An article earlier this summer hinted that the defining factor in the development of Texas chili is chili powder, but the ingredient that makes chili a Tex-Mex dish is cumin, a spice imported from the Old World. Chili con carne is the crowning achievement of San Antonio cuisine. Most historians date its origin to 1880, with the rise of the “chili queens” that sold the dish to the public in outdoor stands. But that date is an function of the name chili con carne existing in published sources. A stew of meat and chili peppers had been around long before that. So how do you define chili con carne in order to find its origin? An article at Smithsonian gives some of the conflicting origin stories, including one that goes back as far as an uprising in 1813. It was another in the long line of wars fought over Texas.
Most of that, save for the two post-San Jacinto Mexican incursions, is well known. Far fewer people remember the troubles of 1811 and 1813, even though the latter of those conflicts featured the bloodiest battle ever fought on Texas soil, and, according to San Antonio tradition, produced the first Chili Queen.
Were it not for the fact that the (partially) American side lost in ignominious fashion, movies would have been made about the Gutierrez-Magee Expedition of 1812 to 1813.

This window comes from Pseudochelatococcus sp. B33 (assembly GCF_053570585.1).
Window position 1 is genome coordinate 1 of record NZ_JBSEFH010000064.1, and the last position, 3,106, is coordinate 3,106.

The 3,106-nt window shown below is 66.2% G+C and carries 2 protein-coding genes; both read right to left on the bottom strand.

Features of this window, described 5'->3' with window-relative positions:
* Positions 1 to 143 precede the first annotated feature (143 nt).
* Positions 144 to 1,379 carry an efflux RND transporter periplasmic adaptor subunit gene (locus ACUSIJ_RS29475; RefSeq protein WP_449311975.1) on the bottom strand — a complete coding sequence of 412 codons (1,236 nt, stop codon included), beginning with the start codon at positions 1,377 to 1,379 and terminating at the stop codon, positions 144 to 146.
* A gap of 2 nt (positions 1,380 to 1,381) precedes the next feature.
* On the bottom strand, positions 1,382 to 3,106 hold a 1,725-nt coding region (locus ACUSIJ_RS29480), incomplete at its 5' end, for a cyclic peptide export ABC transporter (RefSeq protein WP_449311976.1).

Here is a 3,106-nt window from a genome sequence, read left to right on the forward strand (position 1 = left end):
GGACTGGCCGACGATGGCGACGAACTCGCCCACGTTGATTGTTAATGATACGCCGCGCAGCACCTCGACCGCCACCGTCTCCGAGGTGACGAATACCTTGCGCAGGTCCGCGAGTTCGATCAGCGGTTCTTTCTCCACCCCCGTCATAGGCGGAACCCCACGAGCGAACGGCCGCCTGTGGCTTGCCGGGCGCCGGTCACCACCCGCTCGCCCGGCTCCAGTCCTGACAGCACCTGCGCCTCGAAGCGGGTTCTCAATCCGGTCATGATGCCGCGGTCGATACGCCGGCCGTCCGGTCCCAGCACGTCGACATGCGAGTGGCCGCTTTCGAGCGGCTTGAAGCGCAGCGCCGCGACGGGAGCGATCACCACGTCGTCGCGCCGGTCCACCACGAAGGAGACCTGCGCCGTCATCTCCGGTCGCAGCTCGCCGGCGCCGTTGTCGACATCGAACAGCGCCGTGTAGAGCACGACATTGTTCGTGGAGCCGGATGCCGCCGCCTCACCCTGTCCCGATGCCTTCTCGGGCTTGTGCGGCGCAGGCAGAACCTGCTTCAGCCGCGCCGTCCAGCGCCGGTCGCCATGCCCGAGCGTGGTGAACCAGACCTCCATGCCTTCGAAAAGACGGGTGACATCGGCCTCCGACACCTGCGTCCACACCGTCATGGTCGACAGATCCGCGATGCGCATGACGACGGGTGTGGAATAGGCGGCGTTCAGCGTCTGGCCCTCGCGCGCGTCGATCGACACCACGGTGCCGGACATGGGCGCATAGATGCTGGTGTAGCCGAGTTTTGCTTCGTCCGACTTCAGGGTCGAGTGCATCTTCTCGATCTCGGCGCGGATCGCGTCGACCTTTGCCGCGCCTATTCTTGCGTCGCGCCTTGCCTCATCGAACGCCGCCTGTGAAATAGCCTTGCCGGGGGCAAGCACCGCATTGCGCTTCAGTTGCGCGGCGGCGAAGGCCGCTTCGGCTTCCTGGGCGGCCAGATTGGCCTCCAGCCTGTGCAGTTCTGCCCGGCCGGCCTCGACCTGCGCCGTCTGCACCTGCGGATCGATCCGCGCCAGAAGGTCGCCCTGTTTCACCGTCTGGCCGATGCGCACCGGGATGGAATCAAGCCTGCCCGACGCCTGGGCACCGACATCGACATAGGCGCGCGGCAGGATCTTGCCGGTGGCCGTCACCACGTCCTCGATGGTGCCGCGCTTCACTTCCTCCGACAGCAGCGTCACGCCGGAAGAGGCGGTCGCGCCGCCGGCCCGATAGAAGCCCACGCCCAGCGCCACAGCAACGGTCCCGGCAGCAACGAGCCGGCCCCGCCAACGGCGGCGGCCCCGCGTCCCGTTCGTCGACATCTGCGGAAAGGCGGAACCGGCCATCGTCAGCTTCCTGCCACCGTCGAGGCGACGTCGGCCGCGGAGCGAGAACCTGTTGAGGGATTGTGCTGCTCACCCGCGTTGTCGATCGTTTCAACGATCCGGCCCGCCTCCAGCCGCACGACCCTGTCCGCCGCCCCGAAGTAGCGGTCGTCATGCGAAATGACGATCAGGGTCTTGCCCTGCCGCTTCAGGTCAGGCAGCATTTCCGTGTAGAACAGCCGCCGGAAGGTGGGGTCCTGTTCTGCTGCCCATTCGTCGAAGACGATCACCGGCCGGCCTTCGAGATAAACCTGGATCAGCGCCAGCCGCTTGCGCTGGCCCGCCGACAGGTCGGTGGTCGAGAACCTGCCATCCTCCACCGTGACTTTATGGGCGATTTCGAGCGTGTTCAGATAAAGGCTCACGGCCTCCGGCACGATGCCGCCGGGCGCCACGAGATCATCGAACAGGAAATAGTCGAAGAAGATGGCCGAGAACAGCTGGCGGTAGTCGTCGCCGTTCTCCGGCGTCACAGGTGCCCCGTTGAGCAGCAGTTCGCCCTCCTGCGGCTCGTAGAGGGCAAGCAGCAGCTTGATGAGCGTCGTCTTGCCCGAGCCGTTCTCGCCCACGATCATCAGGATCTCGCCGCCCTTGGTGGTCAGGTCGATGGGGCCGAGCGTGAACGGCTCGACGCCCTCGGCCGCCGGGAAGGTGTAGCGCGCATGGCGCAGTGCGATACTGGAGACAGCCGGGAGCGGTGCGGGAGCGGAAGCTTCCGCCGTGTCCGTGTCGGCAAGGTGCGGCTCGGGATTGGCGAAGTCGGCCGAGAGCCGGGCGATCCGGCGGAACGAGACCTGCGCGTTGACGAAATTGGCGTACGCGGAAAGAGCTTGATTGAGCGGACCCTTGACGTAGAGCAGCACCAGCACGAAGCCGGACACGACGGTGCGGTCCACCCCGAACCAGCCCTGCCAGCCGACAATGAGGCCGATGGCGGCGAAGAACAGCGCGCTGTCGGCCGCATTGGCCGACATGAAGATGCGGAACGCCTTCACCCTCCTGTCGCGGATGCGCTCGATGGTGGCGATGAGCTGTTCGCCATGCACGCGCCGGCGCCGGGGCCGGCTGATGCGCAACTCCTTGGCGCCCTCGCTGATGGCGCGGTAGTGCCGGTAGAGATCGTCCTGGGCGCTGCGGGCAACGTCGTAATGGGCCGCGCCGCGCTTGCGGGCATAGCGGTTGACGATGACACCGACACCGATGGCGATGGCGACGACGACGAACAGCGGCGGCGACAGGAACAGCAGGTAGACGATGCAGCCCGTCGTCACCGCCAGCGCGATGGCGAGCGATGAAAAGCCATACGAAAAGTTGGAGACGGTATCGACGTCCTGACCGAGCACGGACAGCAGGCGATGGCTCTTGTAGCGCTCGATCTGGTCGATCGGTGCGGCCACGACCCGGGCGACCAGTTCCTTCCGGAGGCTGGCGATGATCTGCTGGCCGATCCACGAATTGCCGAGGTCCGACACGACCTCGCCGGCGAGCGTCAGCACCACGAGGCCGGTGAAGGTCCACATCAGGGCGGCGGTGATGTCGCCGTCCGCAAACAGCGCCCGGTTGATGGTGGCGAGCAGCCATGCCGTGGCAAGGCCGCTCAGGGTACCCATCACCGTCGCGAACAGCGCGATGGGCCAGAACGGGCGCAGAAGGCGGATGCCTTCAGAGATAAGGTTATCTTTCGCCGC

Encouraged by the near-success of the 1811 Casas Revolt in San Antonio, and with covert support from Washington, D.C., Spanish Texan revolutionaries traveled to Louisiana and enlisted Anglo and Louisiana Creole soldiers of fortune in a joint “Republican Army of the North” to sever Texas from Madrid for good. (The Spanish and Anglo contingents had different plans—the former wanted Texas as part of a free Mexico, while the latter preferred annexation to the U.S., or perhaps an independent republic as envisioned by Aaron Burr. It seems both sides agreed to set that matter aside until they had seized Texas.)
And from there is born a love story, when a wealthy young Louisiana Creole fell for a teenager from a prominent San Antonio family. Read that story and how Jesusita de la Torre became the first of the “chili queens” at Smithsonian. -Thanks, WTM!